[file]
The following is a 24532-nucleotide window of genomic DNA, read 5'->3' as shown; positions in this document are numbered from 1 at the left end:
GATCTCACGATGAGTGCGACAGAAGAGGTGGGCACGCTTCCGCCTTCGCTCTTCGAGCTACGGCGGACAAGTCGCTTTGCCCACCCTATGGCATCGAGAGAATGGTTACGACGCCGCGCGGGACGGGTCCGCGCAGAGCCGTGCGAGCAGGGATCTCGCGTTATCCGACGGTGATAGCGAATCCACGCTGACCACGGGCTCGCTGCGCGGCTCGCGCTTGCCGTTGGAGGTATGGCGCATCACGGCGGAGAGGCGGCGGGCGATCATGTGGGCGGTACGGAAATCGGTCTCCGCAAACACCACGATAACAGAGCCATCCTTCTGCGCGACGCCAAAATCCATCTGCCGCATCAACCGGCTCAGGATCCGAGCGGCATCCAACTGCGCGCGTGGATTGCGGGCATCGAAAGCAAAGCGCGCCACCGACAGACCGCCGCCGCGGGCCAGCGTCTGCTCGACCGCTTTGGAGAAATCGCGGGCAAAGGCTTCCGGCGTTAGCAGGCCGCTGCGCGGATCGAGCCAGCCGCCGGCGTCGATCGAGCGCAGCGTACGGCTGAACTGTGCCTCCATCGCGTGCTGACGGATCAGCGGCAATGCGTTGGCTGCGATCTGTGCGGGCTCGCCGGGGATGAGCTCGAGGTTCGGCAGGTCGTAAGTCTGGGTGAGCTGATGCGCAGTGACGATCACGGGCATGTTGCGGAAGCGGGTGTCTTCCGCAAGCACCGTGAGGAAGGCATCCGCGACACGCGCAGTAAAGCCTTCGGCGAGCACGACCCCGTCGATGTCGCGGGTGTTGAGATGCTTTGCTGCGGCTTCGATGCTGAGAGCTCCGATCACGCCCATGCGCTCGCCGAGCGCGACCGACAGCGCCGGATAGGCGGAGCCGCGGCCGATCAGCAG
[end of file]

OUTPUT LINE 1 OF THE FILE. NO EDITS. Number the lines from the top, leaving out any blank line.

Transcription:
The following is a 24532-nucleotide window of genomic DNA, read 5'->3' as shown; positions in this document are numbered from 1 at the left end: